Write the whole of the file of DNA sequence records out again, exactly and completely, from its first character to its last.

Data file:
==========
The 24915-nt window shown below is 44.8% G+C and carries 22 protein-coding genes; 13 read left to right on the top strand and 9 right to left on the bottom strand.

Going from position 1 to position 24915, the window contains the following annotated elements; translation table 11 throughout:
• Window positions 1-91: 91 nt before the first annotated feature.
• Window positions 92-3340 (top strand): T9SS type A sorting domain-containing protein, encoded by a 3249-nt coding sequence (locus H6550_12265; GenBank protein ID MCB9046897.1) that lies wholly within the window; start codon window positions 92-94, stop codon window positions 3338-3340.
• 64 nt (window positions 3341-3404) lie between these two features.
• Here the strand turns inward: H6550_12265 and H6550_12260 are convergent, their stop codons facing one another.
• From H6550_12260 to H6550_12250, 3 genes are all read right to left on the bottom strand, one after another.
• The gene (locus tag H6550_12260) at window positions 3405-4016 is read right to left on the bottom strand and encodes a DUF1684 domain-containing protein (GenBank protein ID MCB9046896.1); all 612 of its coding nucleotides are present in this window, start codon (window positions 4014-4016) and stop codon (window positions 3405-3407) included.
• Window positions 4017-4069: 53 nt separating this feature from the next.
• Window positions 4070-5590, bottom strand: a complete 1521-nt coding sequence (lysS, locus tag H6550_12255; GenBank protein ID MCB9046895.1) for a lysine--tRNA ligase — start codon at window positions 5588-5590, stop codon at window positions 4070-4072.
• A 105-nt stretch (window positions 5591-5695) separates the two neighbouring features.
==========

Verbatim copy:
The 24915-nt window shown below is 44.8% G+C and carries 22 protein-coding genes; 13 read left to right on the top strand and 9 right to left on the bottom strand.

Going from position 1 to position 24915, the window contains the following annotated elements; translation table 11 throughout:
• Window positions 1-91: 91 nt before the first annotated feature.
• Window positions 92-3340 (top strand): T9SS type A sorting domain-containing protein, encoded by a 3249-nt coding sequence (locus H6550_12265; GenBank protein ID MCB9046897.1) that lies wholly within the window; start codon window positions 92-94, stop codon window positions 3338-3340.
• 64 nt (window positions 3341-3404) lie between these two features.
• Here the strand turns inward: H6550_12265 and H6550_12260 are convergent, their stop codons facing one another.
• From H6550_12260 to H6550_12250, 3 genes are all read right to left on the bottom strand, one after another.
• The gene (locus tag H6550_12260) at window positions 3405-4016 is read right to left on the bottom strand and encodes a DUF1684 domain-containing protein (GenBank protein ID MCB9046896.1); all 612 of its coding nucleotides are present in this window, start codon (window positions 4014-4016) and stop codon (window positions 3405-3407) included.
• Window positions 4017-4069: 53 nt separating this feature from the next.
• Window positions 4070-5590, bottom strand: a complete 1521-nt coding sequence (lysS, locus tag H6550_12255; GenBank protein ID MCB9046895.1) for a lysine--tRNA ligase — start codon at window positions 5588-5590, stop codon at window positions 4070-4072.
• A 105-nt stretch (window positions 5591-5695) separates the two neighbouring features.